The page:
Monday, March 21, 2011
This week I was most definitely going to write a review of a couple Robyn albums simultaneously but right now I'm not doing it. This is because I don't want my Robyn review to be terrible, which is what it would likely be if I tried to write it in state I am currently in. So what I'll write instead is a review of this album I liked a lot in college and that I'm pretty certain I already wrote a review for a couple years ago for a blog that is not this one.
Let me relate, to you, a story. I look back on my first year of college with an irrational wellspring of fondness, but the truth is that at the time I was not in good shape. I was out of my element, see. I was surrounded by a large group of young people (my age, obviously) who drank and smoked and had sex and went places at night. I did none of these things in spades. I didn't go out to a college party until a few months into my first semester, and even then I detached myself so thoroughly from the proceedings that I'm sure I just came across as a sheltered dweeb. The first college party I remember attending consisted of me ambling around outside of a log cabin in the middle of the woods while a party raged inside. I don't remember exactly why I didn't go in - I think I was too scared. Or nervous. Or waiting for a friend of mine to come outside and recognize me. Either way I ended up hanging around outside for a little over half an hour before I finally turned around and left. I walked through the woods and back to my dorm and fell asleep. Parties did not get much better for me over the next year.
I don't know why I'm talking about any of this. But I know that I was listening to Scremadelica a whole bunch during this time. To put it bluntly, Scremadelica was the sound of the incredible party I imagined everybody else was having that I was never having, ever. Which might explain why it appealed to me so much then and why it still appeals to me now. It is the same reason dance music in general has been an obsession of mine since I was a kid - because it represents the fantastic, utopian never-ending night out I always wanted to have, the one that deep down I still kind of hope I'm going to have, every time I go out. With every stupid fiber of my heart. But of course it has never happened and never will happen.
So I guess in a way I - and everybody else , for that matter - should hate albums like Scremadelica for infecting us with this obnoxious impossible fantasy. Because the truth is that nobody is having as much fun as I think they are. Most people are bored most of the time and listen to records like Screamadelica for the exact same reasons I do - so they can feel like they are the kind of person who would take ecstacy and go to clubs on Saturday nights.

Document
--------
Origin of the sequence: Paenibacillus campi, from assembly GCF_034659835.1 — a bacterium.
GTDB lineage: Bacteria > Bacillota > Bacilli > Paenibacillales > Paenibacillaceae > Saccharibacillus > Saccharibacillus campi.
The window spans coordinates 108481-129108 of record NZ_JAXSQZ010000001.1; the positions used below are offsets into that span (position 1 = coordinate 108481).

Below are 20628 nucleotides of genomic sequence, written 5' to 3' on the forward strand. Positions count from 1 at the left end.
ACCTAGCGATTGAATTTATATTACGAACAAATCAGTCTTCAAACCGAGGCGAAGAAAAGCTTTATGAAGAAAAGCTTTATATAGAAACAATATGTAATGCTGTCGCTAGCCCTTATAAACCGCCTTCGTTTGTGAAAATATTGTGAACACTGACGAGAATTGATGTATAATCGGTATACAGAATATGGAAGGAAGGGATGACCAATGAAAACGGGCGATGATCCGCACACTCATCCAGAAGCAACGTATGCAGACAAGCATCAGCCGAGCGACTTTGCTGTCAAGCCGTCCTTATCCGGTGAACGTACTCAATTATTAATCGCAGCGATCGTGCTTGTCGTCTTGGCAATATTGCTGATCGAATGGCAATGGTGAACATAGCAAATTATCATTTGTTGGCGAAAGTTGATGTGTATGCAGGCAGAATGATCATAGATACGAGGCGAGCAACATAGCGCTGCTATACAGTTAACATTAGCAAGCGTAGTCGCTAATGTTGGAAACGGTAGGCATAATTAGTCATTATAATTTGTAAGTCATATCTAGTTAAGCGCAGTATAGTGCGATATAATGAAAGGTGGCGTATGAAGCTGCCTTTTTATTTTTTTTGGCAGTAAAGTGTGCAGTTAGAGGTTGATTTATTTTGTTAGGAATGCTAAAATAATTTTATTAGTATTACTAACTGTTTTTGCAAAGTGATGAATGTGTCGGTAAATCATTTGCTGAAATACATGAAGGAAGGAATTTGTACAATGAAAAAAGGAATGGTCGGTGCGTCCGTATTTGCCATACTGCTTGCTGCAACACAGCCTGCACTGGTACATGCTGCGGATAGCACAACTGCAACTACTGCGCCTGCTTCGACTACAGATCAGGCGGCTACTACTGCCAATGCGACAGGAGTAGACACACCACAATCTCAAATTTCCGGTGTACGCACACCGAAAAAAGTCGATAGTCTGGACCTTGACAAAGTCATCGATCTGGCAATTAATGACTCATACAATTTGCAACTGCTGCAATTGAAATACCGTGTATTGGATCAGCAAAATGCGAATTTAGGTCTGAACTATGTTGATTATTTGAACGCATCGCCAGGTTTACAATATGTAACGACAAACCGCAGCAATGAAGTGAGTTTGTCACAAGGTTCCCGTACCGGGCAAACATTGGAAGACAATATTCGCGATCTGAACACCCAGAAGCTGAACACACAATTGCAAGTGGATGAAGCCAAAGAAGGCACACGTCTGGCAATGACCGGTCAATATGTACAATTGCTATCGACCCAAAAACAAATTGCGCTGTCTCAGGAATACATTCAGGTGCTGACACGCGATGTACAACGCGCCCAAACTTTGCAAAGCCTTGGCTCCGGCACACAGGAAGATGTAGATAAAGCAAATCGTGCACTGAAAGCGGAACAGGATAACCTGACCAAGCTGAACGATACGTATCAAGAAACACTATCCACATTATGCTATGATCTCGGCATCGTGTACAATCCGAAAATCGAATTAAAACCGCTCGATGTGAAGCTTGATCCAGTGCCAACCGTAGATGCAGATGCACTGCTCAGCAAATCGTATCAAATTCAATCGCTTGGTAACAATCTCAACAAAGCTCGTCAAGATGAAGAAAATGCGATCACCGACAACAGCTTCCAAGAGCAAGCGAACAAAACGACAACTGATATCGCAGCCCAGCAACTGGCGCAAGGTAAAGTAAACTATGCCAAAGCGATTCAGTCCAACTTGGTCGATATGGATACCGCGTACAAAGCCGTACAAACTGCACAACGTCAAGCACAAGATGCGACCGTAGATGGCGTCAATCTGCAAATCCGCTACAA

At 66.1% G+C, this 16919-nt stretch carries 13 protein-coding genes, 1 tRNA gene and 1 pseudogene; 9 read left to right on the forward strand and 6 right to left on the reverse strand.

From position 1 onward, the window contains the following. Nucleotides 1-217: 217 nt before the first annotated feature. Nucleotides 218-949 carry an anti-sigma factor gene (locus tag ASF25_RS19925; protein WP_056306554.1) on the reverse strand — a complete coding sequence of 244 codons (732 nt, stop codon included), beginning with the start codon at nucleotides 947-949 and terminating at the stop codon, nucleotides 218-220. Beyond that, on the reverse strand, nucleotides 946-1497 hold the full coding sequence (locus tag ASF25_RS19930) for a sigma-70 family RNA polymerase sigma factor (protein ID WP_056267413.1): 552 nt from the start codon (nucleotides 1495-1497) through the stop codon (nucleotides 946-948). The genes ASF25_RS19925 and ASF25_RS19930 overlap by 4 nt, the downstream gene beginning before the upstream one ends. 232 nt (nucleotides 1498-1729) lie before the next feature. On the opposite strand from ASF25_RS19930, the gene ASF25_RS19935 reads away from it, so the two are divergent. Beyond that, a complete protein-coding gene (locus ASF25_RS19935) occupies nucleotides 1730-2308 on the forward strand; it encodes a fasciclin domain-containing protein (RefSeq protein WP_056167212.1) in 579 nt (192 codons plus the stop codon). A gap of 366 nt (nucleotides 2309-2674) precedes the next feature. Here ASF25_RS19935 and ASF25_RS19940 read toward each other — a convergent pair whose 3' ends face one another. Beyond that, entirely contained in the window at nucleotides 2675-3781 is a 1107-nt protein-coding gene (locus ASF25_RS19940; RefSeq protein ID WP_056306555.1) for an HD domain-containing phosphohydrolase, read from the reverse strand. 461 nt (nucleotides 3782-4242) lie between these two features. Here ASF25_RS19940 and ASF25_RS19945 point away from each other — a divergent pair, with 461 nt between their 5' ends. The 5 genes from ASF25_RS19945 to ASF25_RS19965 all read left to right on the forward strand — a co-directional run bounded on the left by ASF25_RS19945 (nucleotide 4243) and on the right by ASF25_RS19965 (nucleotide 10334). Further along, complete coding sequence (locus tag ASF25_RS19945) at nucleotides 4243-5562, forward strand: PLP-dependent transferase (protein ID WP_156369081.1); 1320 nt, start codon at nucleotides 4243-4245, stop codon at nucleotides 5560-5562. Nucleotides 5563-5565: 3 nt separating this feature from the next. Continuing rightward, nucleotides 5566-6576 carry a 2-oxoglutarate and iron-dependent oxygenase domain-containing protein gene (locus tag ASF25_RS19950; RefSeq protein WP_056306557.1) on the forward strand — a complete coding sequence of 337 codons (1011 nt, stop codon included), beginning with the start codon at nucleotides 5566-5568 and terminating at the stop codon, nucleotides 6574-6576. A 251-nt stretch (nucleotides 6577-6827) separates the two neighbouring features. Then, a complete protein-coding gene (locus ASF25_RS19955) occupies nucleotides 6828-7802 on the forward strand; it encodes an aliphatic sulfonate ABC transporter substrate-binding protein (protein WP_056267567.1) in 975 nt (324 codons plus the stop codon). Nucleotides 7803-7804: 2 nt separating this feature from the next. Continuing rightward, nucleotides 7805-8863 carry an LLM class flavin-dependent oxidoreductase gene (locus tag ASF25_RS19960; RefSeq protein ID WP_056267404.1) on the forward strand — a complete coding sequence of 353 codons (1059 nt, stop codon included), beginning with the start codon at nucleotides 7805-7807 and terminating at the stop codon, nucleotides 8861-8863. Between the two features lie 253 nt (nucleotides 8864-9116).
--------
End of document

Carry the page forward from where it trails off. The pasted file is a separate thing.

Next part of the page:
I'm painting Screamadelica as the ultimate escapist fantasy. Which it isn't, and I apologize. I'm not sure why I'm writing all of this about Screamadelica and not about that last Kylie Minogue album, which is probably one of the most effective pieces of dance-floor fantasy ever released. This would also be a pretty excellent place to segue into a Robyn review, if this were a Robyn review. Her style is almost anti-escapist, you see. But this isn't a Robyn review, so I'm not going to waste your time with that now.
Either way, it is hard for me to write critically about a record like Screamadelica because it evokes a time and place so strongly for me that I can't imagine I would see it the same way you would. If I heard it for the first time today I would probably never listen to it again. I have almost no desire to seek out anything else Primal Scream has ever done for this very reason. The Beta Band's Three E.P.s occupies a similar place in my mind, which is why hearing their next couple records for the first time recently did almost nothing for me. You're expecting to replicate that memory, the same feeling you got listening to these records when you were 18, but it's not going to happen. Too much to live up to.
Having said all of this, "Loaded" is most likely the greatest song ever recorded.
Monday, March 14, 2011
There are a few things I need to say about this new R.E.M. album. Here are those things:
1) I am glad I listened to it all the way through more than once or twice before I decided to sit down and review it. If I hadn't I would have been all "BUUGUHH IT'S NOT AS GOOD AS ACCELERATE BUHH BUHUHGGUH"